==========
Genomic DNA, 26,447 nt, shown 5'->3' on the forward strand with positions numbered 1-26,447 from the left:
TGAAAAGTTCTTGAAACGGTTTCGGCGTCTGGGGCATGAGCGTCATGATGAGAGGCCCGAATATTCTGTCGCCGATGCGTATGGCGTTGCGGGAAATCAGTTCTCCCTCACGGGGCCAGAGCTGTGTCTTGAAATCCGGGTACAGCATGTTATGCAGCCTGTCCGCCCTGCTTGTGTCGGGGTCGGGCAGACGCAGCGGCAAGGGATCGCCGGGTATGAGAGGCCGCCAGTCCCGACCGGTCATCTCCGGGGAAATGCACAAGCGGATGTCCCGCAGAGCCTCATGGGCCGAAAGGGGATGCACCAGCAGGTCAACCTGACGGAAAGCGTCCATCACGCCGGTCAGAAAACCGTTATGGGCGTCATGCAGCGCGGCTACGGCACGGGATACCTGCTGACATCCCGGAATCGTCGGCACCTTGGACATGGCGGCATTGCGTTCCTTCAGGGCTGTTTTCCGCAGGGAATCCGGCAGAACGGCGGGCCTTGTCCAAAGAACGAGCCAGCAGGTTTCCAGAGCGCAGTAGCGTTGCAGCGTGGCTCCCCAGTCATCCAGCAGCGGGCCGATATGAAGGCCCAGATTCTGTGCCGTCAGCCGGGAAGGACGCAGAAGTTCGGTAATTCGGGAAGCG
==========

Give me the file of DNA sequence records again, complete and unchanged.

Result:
Genomic DNA, 26,447 nt, shown 5'->3' on the forward strand with positions numbered 1-26,447 from the left:
TGAAAAGTTCTTGAAACGGTTTCGGCGTCTGGGGCATGAGCGTCATGATGAGAGGCCCGAATATTCTGTCGCCGATGCGTATGGCGTTGCGGGAAATCAGTTCTCCCTCACGGGGCCAGAGCTGTGTCTTGAAATCCGGGTACAGCATGTTATGCAGCCTGTCCGCCCTGCTTGTGTCGGGGTCGGGCAGACGCAGCGGCAAGGGATCGCCGGGTATGAGAGGCCGCCAGTCCCGACCGGTCATCTCCGGGGAAATGCACAAGCGGATGTCCCGCAGAGCCTCATGGGCCGAAAGGGGATGCACCAGCAGGTCAACCTGACGGAAAGCGTCCATCACGCCGGTCAGAAAACCGTTATGGGCGTCATGCAGCGCGGCTACGGCACGGGATACCTGCTGACATCCCGGAATCGTCGGCACCTTGGACATGGCGGCATTGCGTTCCTTCAGGGCTGTTTTCCGCAGGGAATCCGGCAGAACGGCGGGCCTTGTCCAAAGAACGAGCCAGCAGGTTTCCAGAGCGCAGTAGCGTTGCAGCGTGGCTCCCCAGTCATCCAGCAGCGGGCCGATATGAAGGCCCAGATTCTGTGCCGTCAGCCGGGAAGGACGCAGAAGTTCGGTAATTCGGGAAGCG